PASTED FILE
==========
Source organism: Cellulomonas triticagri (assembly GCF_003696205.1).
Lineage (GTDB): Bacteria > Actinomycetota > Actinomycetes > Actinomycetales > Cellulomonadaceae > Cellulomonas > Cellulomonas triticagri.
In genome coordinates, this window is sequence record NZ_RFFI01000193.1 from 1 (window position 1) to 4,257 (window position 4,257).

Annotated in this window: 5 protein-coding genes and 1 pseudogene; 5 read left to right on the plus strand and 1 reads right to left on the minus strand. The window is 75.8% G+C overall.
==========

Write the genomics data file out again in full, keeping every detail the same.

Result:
Source organism: Cellulomonas triticagri (assembly GCF_003696205.1).
Lineage (GTDB): Bacteria > Actinomycetota > Actinomycetes > Actinomycetales > Cellulomonadaceae > Cellulomonas > Cellulomonas triticagri.
In genome coordinates, this window is sequence record NZ_RFFI01000193.1 from 1 (window position 1) to 4,257 (window position 4,257).

Annotated in this window: 5 protein-coding genes and 1 pseudogene; 5 read left to right on the plus strand and 1 reads right to left on the minus strand. The window is 75.8% G+C overall.